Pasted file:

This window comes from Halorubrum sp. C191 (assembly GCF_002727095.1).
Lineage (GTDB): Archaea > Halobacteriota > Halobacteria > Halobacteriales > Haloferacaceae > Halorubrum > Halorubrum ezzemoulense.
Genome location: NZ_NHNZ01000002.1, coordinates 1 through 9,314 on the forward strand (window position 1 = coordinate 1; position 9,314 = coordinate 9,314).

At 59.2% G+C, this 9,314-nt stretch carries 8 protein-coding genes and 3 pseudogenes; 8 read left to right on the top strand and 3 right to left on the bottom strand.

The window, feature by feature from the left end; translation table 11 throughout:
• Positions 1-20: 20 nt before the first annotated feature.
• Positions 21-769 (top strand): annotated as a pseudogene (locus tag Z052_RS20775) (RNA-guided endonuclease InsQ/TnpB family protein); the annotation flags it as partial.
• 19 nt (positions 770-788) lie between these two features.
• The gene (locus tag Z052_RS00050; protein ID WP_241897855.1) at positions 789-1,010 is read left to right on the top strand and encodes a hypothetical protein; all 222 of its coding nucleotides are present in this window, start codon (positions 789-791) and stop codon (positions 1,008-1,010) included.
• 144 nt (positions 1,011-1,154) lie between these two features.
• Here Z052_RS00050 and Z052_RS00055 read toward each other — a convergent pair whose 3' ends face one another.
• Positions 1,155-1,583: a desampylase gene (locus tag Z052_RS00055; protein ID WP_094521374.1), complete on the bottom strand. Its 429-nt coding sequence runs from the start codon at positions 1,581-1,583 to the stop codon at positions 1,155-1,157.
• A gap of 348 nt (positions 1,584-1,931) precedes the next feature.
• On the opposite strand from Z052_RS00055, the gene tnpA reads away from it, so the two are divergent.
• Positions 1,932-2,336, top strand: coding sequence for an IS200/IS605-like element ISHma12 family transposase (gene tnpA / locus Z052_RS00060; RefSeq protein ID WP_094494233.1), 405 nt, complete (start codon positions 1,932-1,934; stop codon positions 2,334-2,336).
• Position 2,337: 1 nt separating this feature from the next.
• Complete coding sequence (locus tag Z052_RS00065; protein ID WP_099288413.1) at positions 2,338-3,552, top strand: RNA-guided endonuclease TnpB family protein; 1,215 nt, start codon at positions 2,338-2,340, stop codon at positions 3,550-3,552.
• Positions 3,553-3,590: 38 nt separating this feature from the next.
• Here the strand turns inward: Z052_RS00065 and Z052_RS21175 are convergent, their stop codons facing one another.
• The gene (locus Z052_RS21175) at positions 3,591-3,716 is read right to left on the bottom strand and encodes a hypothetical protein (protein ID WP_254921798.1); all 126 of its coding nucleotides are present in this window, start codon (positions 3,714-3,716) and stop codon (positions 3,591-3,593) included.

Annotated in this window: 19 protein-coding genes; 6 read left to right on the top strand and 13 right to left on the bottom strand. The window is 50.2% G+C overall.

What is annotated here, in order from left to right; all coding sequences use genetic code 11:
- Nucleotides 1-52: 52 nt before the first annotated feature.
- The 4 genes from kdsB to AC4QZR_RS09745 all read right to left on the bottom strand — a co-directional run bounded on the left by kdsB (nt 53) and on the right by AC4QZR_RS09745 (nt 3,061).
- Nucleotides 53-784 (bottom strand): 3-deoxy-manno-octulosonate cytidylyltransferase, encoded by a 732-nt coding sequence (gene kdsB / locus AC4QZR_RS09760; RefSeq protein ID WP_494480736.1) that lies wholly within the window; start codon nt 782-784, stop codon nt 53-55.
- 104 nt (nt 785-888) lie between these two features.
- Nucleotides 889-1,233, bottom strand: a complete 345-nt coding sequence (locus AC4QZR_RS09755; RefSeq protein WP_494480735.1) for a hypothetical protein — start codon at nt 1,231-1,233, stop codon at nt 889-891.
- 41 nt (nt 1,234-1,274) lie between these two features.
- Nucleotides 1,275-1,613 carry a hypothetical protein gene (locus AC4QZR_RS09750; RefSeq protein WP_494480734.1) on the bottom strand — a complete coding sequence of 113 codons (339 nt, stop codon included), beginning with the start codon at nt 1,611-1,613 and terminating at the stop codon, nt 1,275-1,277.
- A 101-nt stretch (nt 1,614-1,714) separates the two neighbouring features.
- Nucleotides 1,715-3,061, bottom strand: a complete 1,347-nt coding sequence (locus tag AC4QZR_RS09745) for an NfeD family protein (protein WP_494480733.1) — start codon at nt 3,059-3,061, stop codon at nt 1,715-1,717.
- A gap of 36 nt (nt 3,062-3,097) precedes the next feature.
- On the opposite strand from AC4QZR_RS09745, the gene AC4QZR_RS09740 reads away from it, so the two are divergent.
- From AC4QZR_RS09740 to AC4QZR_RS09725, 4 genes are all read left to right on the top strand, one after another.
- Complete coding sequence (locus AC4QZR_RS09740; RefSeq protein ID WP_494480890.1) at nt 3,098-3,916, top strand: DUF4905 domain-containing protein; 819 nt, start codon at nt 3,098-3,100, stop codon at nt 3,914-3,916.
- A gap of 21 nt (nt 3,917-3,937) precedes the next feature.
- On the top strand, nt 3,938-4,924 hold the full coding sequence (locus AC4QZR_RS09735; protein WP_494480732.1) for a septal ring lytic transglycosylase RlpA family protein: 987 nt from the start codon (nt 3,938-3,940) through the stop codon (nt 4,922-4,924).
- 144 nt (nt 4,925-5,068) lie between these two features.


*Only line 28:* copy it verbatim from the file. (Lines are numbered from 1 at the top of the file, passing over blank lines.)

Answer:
- 41 nt (nt 1,234-1,274) lie between these two features.